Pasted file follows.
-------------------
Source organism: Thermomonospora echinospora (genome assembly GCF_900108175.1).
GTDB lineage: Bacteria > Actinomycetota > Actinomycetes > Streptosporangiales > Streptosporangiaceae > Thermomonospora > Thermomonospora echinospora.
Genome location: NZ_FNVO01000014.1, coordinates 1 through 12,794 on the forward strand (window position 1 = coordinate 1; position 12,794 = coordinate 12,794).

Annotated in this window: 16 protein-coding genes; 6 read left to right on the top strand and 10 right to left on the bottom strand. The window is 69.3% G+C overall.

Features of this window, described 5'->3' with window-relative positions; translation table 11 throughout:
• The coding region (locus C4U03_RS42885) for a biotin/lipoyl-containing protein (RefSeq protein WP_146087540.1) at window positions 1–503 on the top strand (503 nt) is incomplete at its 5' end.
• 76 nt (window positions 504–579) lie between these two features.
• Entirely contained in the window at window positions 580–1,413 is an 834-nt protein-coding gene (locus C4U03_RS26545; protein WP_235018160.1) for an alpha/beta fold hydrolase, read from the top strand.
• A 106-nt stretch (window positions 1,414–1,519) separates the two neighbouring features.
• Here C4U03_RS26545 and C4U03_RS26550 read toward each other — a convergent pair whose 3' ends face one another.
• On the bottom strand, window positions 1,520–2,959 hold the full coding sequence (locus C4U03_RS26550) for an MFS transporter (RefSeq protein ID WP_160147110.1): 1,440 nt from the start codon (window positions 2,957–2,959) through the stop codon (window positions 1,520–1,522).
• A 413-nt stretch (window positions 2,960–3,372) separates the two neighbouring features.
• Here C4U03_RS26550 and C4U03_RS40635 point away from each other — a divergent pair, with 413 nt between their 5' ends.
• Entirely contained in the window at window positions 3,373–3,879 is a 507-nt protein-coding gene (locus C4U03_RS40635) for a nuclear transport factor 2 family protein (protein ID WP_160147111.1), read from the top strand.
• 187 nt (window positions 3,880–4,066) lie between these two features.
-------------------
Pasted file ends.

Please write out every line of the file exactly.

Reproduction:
Source organism: Thermomonospora echinospora (genome assembly GCF_900108175.1).
GTDB lineage: Bacteria > Actinomycetota > Actinomycetes > Streptosporangiales > Streptosporangiaceae > Thermomonospora > Thermomonospora echinospora.
Genome location: NZ_FNVO01000014.1, coordinates 1 through 12,794 on the forward strand (window position 1 = coordinate 1; position 12,794 = coordinate 12,794).

Annotated in this window: 16 protein-coding genes; 6 read left to right on the top strand and 10 right to left on the bottom strand. The window is 69.3% G+C overall.

Features of this window, described 5'->3' with window-relative positions; translation table 11 throughout:
• The coding region (locus C4U03_RS42885) for a biotin/lipoyl-containing protein (RefSeq protein WP_146087540.1) at window positions 1–503 on the top strand (503 nt) is incomplete at its 5' end.
• 76 nt (window positions 504–579) lie between these two features.
• Entirely contained in the window at window positions 580–1,413 is an 834-nt protein-coding gene (locus C4U03_RS26545; protein WP_235018160.1) for an alpha/beta fold hydrolase, read from the top strand.
• A 106-nt stretch (window positions 1,414–1,519) separates the two neighbouring features.
• Here C4U03_RS26545 and C4U03_RS26550 read toward each other — a convergent pair whose 3' ends face one another.
• On the bottom strand, window positions 1,520–2,959 hold the full coding sequence (locus C4U03_RS26550) for an MFS transporter (RefSeq protein ID WP_160147110.1): 1,440 nt from the start codon (window positions 2,957–2,959) through the stop codon (window positions 1,520–1,522).
• A 413-nt stretch (window positions 2,960–3,372) separates the two neighbouring features.
• Here C4U03_RS26550 and C4U03_RS40635 point away from each other — a divergent pair, with 413 nt between their 5' ends.
• Entirely contained in the window at window positions 3,373–3,879 is a 507-nt protein-coding gene (locus C4U03_RS40635) for a nuclear transport factor 2 family protein (protein ID WP_160147111.1), read from the top strand.
• 187 nt (window positions 3,880–4,066) lie between these two features.